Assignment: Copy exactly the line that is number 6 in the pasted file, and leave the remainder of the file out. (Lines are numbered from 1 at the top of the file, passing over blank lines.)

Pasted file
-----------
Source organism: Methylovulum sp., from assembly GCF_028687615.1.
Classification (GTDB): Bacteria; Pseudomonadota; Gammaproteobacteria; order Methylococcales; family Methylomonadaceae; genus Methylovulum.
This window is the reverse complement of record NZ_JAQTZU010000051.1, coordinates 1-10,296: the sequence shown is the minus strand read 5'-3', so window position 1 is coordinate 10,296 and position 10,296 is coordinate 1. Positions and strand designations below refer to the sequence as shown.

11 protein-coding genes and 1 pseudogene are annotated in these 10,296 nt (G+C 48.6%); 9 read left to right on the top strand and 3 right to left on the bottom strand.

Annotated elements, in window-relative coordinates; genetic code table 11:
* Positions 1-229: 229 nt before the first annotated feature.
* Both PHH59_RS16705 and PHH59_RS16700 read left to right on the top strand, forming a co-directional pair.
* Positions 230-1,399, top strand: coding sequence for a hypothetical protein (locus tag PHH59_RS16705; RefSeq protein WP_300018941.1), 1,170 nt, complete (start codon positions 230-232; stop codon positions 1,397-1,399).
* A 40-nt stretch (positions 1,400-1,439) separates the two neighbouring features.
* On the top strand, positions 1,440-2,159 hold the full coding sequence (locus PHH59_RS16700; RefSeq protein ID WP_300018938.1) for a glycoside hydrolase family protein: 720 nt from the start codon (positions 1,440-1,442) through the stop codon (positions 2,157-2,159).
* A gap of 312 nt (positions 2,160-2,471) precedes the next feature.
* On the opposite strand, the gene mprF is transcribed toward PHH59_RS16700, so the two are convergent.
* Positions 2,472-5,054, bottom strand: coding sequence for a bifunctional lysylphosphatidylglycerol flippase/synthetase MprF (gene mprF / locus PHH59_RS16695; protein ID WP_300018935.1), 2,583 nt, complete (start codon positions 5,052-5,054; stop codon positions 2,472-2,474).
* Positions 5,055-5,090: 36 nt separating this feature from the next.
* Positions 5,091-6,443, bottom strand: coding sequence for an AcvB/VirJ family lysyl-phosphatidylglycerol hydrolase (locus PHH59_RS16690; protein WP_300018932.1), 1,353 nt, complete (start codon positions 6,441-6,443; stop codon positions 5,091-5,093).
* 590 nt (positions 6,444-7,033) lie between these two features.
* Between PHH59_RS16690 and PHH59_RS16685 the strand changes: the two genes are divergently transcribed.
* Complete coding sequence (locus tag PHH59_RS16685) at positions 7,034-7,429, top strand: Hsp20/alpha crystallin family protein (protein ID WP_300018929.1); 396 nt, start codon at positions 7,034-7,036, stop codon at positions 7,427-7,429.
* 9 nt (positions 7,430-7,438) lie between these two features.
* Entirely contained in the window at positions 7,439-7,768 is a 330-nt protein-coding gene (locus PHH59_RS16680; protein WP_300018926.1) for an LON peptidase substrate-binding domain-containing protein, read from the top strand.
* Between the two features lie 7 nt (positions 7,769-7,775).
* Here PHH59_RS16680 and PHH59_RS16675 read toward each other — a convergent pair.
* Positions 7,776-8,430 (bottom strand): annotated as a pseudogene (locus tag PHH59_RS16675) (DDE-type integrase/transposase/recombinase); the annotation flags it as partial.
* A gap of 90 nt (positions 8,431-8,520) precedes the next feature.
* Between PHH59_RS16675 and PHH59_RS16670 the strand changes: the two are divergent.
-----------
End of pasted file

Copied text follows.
* Positions 1-229: 229 nt before the first annotated feature.